As the West has slept, propagandists of the Islamic State of Iraq and Syria (ISIS), also known as Da'esh, have turned social media into a 21st century recruitment agency for extremism.
Across the Web, there have been as many as 46,000 confirmed Twitter accounts brazenly broadcasting support for Da'esh and, according to U.S. think tank Brookings, there may be as many as 90,000 such accounts. Every day, more professional quality videos, using film, poetry, posters and essays to accuse the west of violence against Islam, are posted from three main production centers -- the al-I'tiṣām and al-Furqān Foundations and the al-Ḥayāt Media Centre -- as well as others focusing on specific regions.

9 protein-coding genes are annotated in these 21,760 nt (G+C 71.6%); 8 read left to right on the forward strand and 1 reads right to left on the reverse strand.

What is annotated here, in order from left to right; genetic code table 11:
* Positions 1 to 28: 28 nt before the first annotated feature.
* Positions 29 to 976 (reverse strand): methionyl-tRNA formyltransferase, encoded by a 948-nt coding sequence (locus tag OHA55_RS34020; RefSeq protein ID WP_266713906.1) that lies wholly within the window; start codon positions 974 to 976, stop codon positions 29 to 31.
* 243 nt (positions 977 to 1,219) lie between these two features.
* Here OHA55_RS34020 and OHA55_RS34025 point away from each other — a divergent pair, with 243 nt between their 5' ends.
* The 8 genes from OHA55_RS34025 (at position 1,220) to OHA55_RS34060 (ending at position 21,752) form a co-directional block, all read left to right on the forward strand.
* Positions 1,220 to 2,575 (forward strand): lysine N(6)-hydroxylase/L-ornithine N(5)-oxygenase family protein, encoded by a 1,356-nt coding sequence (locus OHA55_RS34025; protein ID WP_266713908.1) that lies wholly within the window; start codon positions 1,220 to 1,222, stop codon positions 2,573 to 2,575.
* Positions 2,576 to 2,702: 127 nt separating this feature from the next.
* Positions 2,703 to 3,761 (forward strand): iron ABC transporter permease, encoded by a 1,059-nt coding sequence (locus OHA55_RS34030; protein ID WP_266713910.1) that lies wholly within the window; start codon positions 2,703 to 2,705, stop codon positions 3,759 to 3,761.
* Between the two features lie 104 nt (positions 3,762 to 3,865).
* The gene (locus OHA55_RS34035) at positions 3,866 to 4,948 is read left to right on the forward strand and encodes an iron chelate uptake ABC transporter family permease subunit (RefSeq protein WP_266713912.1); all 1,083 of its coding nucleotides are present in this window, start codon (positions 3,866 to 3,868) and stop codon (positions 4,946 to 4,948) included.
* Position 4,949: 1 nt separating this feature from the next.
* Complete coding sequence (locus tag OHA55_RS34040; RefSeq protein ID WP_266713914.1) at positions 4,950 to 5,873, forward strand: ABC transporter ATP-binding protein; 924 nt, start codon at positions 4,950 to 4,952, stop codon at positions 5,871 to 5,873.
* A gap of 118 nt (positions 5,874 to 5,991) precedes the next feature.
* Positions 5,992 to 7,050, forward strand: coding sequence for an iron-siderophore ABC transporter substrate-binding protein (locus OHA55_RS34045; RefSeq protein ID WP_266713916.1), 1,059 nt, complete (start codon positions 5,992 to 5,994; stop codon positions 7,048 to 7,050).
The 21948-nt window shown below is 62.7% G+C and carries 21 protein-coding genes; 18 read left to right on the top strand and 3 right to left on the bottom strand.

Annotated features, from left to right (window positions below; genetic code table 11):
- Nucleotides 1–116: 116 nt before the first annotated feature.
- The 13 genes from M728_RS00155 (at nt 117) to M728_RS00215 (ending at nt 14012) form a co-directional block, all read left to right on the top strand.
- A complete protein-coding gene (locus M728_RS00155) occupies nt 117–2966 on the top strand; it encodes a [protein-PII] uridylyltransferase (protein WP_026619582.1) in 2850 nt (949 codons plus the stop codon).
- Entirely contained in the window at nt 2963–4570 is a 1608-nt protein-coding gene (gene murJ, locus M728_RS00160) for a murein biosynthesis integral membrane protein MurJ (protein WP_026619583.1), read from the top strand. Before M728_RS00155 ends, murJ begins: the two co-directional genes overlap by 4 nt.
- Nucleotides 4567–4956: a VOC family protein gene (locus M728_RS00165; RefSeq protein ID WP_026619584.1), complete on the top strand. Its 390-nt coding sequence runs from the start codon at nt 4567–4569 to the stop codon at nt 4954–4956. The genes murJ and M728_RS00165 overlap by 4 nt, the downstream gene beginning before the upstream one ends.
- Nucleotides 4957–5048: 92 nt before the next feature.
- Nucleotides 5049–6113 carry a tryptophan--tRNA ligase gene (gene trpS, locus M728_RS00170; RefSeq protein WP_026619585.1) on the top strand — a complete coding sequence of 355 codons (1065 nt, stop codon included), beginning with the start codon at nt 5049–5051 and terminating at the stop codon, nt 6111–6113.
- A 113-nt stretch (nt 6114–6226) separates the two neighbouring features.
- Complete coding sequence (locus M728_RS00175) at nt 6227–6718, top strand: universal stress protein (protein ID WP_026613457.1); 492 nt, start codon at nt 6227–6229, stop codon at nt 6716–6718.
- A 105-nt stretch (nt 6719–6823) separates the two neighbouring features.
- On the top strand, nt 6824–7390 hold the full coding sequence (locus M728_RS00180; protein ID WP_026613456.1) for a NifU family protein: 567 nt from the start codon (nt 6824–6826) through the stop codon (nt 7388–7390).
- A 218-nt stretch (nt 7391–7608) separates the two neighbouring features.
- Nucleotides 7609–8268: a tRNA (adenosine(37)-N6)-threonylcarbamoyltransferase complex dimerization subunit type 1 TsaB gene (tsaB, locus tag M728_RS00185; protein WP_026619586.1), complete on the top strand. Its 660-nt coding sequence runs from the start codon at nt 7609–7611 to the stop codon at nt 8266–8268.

Few will disagree that we are now in a generational battle for hearts and minds that cannot be won by military means alone. But whilst hard power can eliminate the hard-core of extremists, there is no alternative to a war of information to win over the 200 million young people of the Middle East and North Africa, millions of whom are unemployed or underemployed.
The Da'esh objective is crystal clear: to challenge the very idea of coexistence, summon these young people to Jihad and, most of all, force Muslim young people into making a choice.
Of course Twitter, Facebook and others can simply suspend accounts -- recently thousands of accounts were reportedly closed by Twitter. Yet far more effective is posing an alternative vision that shows Islam and other religions can co-exist peacefully.